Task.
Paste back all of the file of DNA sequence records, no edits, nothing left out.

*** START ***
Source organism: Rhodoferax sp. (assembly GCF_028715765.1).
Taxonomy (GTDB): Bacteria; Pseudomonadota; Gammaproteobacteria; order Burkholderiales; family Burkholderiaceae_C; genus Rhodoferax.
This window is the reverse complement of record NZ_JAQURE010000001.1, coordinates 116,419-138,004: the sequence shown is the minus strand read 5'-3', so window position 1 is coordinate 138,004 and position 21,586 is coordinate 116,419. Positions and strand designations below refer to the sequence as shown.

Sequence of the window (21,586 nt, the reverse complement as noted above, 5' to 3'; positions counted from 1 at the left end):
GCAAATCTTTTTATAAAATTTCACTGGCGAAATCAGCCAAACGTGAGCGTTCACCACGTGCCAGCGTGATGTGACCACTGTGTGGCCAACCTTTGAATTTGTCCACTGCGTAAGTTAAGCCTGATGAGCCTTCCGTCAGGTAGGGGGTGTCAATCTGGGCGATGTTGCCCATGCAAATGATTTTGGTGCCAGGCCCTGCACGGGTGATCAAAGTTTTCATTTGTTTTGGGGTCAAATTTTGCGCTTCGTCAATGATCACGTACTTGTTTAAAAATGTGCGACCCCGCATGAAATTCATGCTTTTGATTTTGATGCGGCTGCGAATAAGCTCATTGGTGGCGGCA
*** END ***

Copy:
Source organism: Rhodoferax sp. (assembly GCF_028715765.1).
Taxonomy (GTDB): Bacteria; Pseudomonadota; Gammaproteobacteria; order Burkholderiales; family Burkholderiaceae_C; genus Rhodoferax.
This window is the reverse complement of record NZ_JAQURE010000001.1, coordinates 116,419-138,004: the sequence shown is the minus strand read 5'-3', so window position 1 is coordinate 138,004 and position 21,586 is coordinate 116,419. Positions and strand designations below refer to the sequence as shown.

Sequence of the window (21,586 nt, the reverse complement as noted above, 5' to 3'; positions counted from 1 at the left end):
GCAAATCTTTTTATAAAATTTCACTGGCGAAATCAGCCAAACGTGAGCGTTCACCACGTGCCAGCGTGATGTGACCACTGTGTGGCCAACCTTTGAATTTGTCCACTGCGTAAGTTAAGCCTGATGAGCCTTCCGTCAGGTAGGGGGTGTCAATCTGGGCGATGTTGCCCATGCAAATGATTTTGGTGCCAGGCCCTGCACGGGTGATCAAAGTTTTCATTTGTTTTGGGGTCAAATTTTGCGCTTCGTCAATGATCACGTACTTGTTTAAAAATGTGCGACCCCGCATGAAATTCATGCTTTTGATTTTGATGCGGCTGCGAATAAGCTCATTGGTGGCGGCA